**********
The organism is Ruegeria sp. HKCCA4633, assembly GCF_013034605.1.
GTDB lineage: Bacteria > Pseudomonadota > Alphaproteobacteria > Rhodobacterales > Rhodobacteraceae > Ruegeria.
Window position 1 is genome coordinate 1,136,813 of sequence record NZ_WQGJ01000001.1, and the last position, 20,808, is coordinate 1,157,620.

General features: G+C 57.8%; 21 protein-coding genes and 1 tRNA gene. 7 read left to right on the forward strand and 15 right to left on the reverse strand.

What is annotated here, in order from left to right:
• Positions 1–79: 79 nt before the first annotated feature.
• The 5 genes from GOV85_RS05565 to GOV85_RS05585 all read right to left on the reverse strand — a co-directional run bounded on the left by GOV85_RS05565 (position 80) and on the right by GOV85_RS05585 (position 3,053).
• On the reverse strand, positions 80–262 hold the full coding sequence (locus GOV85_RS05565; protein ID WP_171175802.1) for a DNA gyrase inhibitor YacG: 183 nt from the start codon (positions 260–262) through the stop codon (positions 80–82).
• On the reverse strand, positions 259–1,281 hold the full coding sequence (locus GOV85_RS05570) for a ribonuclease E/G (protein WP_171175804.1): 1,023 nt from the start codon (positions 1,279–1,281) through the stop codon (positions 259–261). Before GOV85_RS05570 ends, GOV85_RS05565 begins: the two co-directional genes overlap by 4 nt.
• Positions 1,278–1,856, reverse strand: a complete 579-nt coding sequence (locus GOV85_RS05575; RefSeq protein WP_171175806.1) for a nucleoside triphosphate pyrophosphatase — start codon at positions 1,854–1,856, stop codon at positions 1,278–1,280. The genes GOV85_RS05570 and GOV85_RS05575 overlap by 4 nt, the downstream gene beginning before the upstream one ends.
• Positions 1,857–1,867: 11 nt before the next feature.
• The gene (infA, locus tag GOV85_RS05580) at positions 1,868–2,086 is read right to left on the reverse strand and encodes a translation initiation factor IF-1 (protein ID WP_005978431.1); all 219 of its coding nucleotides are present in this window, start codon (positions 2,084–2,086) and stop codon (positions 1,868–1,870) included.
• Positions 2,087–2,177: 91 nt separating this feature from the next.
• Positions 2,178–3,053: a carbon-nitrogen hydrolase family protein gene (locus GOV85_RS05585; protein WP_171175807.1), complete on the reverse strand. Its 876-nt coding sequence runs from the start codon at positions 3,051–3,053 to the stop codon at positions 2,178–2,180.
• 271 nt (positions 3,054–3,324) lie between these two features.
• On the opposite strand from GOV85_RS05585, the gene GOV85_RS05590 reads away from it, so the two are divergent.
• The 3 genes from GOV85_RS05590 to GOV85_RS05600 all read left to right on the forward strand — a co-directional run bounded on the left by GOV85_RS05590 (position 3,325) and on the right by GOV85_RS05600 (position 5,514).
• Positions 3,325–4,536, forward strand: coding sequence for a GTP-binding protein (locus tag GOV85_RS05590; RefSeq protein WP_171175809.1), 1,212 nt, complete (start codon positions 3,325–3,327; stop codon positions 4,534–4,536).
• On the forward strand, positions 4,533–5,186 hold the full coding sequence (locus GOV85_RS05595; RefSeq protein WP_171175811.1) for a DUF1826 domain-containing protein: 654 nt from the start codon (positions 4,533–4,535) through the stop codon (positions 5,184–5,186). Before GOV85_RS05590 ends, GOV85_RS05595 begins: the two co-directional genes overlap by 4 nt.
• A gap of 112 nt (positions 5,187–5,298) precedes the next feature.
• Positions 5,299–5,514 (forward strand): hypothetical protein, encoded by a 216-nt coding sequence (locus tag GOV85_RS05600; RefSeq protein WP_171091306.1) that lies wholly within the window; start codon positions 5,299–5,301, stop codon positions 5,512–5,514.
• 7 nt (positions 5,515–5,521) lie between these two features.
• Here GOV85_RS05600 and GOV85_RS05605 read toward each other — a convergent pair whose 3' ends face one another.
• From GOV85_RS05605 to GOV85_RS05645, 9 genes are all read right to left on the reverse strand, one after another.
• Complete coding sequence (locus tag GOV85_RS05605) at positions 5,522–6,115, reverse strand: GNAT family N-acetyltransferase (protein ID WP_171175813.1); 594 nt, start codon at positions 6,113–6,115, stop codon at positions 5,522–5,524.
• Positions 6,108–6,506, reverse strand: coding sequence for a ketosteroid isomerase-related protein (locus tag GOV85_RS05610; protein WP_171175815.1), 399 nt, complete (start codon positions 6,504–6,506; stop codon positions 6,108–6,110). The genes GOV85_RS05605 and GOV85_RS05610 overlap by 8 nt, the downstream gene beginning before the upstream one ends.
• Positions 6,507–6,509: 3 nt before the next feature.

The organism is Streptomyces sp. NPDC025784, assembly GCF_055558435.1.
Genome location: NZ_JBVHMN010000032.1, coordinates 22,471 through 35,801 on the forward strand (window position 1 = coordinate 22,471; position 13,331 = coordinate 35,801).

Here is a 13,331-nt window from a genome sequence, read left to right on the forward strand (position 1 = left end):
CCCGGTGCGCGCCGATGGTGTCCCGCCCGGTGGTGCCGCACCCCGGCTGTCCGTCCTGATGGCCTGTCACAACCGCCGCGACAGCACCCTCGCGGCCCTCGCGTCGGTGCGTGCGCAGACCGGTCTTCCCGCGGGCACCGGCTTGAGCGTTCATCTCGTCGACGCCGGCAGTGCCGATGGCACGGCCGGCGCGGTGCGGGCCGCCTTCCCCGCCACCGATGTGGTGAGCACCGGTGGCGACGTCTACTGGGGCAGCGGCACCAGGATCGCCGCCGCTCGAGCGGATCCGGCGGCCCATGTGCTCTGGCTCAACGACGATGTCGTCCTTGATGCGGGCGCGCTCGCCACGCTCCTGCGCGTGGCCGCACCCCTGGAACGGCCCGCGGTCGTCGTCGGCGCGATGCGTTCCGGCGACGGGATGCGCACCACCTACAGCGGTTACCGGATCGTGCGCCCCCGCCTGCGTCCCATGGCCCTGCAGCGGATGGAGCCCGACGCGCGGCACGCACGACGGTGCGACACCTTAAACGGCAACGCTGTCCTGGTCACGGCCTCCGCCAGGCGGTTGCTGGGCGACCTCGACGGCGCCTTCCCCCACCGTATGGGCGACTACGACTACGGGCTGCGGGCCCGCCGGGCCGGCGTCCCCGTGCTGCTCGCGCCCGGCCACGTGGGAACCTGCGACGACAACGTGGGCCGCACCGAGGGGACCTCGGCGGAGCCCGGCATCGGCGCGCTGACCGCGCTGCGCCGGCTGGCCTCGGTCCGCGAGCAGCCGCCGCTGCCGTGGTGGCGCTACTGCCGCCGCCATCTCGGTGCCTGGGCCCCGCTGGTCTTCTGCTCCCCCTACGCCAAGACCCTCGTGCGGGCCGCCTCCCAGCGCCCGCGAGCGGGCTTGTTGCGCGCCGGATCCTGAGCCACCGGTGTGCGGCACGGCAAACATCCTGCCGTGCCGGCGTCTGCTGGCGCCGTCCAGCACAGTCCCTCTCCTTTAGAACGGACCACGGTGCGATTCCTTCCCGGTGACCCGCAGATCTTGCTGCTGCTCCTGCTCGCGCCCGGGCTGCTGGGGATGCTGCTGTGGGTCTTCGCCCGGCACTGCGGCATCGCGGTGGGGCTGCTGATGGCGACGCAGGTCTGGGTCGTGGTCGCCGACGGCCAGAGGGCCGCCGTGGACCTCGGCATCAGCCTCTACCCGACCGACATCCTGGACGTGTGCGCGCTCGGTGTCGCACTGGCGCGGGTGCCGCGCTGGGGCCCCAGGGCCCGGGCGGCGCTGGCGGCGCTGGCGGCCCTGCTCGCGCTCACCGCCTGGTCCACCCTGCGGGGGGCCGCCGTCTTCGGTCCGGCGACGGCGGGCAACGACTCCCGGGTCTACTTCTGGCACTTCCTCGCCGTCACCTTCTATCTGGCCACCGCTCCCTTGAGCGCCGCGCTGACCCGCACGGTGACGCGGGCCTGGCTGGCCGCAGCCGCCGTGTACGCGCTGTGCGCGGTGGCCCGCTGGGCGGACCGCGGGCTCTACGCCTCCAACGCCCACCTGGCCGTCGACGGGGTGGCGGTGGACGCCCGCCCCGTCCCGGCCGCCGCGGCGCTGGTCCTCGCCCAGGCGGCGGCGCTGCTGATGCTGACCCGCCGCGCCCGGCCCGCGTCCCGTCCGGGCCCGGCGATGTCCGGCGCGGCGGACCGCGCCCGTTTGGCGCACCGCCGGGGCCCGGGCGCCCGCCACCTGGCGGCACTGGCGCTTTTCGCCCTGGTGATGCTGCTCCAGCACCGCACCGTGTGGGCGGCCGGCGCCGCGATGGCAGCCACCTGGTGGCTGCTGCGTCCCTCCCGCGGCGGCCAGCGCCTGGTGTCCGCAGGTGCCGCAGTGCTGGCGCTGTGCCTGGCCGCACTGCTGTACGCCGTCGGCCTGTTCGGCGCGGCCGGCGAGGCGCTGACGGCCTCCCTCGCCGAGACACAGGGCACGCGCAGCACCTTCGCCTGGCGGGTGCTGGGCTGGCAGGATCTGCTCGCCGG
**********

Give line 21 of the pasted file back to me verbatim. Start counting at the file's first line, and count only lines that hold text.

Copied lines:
• Positions 5,299–5,514 (forward strand): hypothetical protein, encoded by a 216-nt coding sequence (locus tag GOV85_RS05600; RefSeq protein WP_171091306.1) that lies wholly within the window; start codon positions 5,299–5,301, stop codon positions 5,512–5,514.